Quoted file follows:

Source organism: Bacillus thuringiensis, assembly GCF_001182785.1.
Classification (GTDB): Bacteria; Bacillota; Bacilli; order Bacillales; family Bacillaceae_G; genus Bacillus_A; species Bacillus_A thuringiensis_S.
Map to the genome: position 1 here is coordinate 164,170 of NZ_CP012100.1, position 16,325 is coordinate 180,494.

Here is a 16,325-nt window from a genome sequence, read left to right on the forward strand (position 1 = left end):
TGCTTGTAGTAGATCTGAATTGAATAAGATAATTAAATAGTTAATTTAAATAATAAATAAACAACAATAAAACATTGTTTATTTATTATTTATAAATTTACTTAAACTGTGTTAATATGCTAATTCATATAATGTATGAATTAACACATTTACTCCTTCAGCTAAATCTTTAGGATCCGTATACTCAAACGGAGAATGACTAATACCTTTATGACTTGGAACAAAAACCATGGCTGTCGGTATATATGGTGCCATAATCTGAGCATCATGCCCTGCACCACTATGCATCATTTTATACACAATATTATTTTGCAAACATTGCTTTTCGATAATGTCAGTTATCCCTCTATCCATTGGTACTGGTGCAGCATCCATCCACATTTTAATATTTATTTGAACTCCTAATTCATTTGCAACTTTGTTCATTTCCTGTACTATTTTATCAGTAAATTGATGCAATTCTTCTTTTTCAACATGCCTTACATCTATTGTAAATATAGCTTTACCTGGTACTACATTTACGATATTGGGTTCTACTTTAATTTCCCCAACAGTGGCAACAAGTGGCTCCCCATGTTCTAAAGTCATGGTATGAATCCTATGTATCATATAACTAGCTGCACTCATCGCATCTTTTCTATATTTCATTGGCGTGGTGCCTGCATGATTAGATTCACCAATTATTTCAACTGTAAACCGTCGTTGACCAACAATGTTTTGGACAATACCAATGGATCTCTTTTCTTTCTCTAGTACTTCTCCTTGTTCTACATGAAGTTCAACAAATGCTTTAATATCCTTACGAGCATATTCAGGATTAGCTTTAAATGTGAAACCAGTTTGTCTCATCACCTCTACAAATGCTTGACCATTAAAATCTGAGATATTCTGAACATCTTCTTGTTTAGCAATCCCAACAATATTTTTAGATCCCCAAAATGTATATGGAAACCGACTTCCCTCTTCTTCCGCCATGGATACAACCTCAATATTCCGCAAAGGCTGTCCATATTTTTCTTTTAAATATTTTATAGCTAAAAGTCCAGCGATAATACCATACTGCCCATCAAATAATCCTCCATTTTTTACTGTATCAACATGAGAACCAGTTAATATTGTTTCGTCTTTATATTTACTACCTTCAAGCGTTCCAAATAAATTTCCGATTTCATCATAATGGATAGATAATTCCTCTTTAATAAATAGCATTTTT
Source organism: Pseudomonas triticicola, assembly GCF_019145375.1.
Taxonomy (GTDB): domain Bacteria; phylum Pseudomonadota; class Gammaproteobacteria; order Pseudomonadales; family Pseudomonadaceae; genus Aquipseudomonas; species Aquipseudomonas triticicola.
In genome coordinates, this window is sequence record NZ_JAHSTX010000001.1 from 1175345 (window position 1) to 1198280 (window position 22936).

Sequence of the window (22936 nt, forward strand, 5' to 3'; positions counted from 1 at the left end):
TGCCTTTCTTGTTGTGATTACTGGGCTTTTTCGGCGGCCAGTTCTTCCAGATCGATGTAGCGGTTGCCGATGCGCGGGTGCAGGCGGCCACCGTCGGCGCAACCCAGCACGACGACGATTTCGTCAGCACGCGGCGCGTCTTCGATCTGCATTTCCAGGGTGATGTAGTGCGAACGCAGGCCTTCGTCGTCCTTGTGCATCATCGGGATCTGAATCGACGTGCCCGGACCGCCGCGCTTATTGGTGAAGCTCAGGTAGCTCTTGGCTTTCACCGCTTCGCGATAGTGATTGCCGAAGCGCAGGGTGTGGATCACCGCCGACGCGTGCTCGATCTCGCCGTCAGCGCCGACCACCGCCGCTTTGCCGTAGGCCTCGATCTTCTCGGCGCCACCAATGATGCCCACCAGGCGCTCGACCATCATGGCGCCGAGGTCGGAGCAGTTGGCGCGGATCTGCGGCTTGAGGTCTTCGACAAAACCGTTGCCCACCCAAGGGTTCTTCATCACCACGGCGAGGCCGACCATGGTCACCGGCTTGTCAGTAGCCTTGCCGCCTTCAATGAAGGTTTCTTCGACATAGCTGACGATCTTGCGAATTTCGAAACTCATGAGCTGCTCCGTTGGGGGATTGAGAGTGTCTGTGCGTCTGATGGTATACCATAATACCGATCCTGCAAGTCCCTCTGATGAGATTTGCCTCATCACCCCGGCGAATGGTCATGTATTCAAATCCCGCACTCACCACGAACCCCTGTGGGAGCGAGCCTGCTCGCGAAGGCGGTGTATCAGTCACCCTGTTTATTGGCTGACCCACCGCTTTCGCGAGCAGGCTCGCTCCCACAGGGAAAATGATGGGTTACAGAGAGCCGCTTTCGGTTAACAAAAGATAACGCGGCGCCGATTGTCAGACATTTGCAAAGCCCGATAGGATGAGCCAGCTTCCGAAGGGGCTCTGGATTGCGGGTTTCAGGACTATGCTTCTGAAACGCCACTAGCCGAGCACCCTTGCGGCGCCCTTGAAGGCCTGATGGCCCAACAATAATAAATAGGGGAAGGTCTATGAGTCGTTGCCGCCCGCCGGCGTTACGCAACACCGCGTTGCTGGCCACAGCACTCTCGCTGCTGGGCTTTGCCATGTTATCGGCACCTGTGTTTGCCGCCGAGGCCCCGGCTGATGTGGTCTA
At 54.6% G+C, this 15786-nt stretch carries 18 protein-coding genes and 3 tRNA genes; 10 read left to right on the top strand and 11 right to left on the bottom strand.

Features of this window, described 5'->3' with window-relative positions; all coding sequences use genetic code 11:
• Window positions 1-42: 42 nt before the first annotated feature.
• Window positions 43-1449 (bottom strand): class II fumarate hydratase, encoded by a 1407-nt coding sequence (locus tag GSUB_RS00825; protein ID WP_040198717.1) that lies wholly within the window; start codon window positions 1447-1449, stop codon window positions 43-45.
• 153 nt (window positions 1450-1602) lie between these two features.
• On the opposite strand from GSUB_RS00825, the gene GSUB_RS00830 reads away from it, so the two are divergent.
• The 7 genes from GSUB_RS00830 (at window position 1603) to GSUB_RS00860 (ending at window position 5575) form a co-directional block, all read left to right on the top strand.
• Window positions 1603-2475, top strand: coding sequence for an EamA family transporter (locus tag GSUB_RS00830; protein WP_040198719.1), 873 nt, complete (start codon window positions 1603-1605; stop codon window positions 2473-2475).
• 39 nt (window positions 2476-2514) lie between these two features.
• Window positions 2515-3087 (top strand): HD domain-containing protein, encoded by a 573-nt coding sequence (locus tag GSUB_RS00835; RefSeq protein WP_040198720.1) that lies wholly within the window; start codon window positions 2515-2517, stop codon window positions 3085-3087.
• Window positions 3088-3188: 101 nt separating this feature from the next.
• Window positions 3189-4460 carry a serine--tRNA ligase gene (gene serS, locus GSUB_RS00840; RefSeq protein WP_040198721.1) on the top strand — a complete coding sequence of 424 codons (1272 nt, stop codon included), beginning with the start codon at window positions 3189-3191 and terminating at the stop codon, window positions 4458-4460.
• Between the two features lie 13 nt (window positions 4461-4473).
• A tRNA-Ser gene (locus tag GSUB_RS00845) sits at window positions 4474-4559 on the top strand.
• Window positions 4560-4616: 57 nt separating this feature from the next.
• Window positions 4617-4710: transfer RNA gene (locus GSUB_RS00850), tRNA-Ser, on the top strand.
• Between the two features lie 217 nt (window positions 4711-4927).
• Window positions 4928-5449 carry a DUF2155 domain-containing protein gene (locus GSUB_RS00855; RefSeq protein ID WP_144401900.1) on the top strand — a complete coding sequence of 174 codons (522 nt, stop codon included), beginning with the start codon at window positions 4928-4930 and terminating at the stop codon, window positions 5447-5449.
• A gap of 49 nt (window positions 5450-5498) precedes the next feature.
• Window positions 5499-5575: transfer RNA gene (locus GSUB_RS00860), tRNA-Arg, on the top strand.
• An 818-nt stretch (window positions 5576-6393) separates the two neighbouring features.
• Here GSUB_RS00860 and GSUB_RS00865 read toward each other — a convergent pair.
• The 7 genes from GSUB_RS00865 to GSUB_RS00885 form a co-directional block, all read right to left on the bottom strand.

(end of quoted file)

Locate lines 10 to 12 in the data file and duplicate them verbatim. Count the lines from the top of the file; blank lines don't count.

TGCCTTTCTTGTTGTGATTACTGGGCTTTTTCGGCGGCCAGTTCTTCCAGATCGATGTAGCGGTTGCCGATGCGCGGGTGCAGGCGGCCACCGTCGGCGCAACCCAGCACGACGACGATTTCGTCAGCACGCGGCGCGTCTTCGATCTGCATTTCCAGGGTGATGTAGTGCGAACGCAGGCCTTCGTCGTCCTTGTGCATCATCGGGATCTGAATCGACGTGCCCGGACCGCCGCGCTTATTGGTGAAGCTCAGGTAGCTCTTGGCTTTCACCGCTTCGCGATAGTGATTGCCGAAGCGCAGGGTGTGGATCACCGCCGACGCGTGCTCGATCTCGCCGTCAGCGCCGACCACCGCCGCTTTGCCGTAGGCCTCGATCTTCTCGGCGCCACCAATGATGCCCACCAGGCGCTCGACCATCATGGCGCCGAGGTCGGAGCAGTTGGCGCGGATCTGCGGCTTGAGGTCTTCGACAAAACCGTTGCCCACCCAAGGGTTCTTCATCACCACGGCGAGGCCGACCATGGTCACCGGCTTGTCAGTAGCCTTGCCGCCTTCAATGAAGGTTTCTTCGACATAGCTGACGATCTTGCGAATTTCGAAACTCATGAGCTGCTCCGTTGGGGGATTGAGAGTGTCTGTGCGTCTGATGGTATACCATAATACCGATCCTGCAAGTCCCTCTGATGAGATTTGCCTCATCACCCCGGCGAATGGTCATGTATTCAAATCCCGCACTCACCACGAACCCCTGTGGGAGCGAGCCTGCTCGCGAAGGCGGTGTATCAGTCACCCTGTTTATTGGCTGACCCACCGCTTTCGCGAGCAGGCTCGCTCCCACAGGGAAAATGATGGGTTACAGAGAGCCGCTTTCGGTTAACAAAAGATAACGCGGCGCCGATTGTCAGACATTTGCAAAGCCCGATAGGATGAGCCAGCTTCCGAAGGGGCTCTGGATTGCGGGTTTCAGGACTATGCTTCTGAAACGCCACTAGCCGAGCACCCTTGCGGCGCCCTTGAAGGCCTGATGGCCCAACAATAATAAATAGGGGAAGGTCTATGAGTCGTTGCCGCCCGCCGGCGTTACGCAACACCGCGTTGCTGGCCACAGCACTCTCGCTGCTGGGCTTTGCCATGTTATCGGCACCTGTGTTTGCCGCCGAGGCCCCGGCTGATGTGGTCTA
At 54.6% G+C, this 15786-nt stretch carries 18 protein-coding genes and 3 tRNA genes; 10 read left to right on the top strand and 11 right to left on the bottom strand.

Features of this window, described 5'->3' with window-relative positions; all coding sequences use genetic code 11: